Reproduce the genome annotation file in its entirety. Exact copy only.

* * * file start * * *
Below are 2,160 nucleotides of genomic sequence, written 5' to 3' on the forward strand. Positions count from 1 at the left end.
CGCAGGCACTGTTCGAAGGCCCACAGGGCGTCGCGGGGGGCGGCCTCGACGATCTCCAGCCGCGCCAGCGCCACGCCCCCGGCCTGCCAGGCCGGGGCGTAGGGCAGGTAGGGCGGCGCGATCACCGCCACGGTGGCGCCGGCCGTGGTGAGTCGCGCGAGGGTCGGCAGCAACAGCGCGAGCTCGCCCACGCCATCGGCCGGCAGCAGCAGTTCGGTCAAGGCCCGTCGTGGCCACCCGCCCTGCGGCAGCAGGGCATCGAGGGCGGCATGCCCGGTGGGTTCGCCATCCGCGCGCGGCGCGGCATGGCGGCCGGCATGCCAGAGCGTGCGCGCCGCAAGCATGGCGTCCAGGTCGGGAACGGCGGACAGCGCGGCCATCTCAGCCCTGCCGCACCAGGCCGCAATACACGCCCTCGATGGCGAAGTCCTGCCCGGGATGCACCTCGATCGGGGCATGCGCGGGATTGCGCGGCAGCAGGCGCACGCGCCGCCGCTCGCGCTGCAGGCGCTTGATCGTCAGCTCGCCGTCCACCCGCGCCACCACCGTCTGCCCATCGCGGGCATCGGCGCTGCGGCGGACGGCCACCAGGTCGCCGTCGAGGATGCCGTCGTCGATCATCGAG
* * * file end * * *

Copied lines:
Below are 2,160 nucleotides of genomic sequence, written 5' to 3' on the forward strand. Positions count from 1 at the left end.
CGCAGGCACTGTTCGAAGGCCCACAGGGCGTCGCGGGGGGCGGCCTCGACGATCTCCAGCCGCGCCAGCGCCACGCCCCCGGCCTGCCAGGCCGGGGCGTAGGGCAGGTAGGGCGGCGCGATCACCGCCACGGTGGCGCCGGCCGTGGTGAGTCGCGCGAGGGTCGGCAGCAACAGCGCGAGCTCGCCCACGCCATCGGCCGGCAGCAGCAGTTCGGTCAAGGCCCGTCGTGGCCACCCGCCCTGCGGCAGCAGGGCATCGAGGGCGGCATGCCCGGTGGGTTCGCCATCCGCGCGCGGCGCGGCATGGCGGCCGGCATGCCAGAGCGTGCGCGCCGCAAGCATGGCGTCCAGGTCGGGAACGGCGGACAGCGCGGCCATCTCAGCCCTGCCGCACCAGGCCGCAATACACGCCCTCGATGGCGAAGTCCTGCCCGGGATGCACCTCGATCGGGGCATGCGCGGGATTGCGCGGCAGCAGGCGCACGCGCCGCCGCTCGCGCTGCAGGCGCTTGATCGTCAGCTCGCCGTCCACCCGCGCCACCACCGTCTGCCCATCGCGGGCATCGGCGCTGCGGCGGACGGCCACCAGGTCGCCGTCGAGGATGCCGTCGTCGATCATCGAG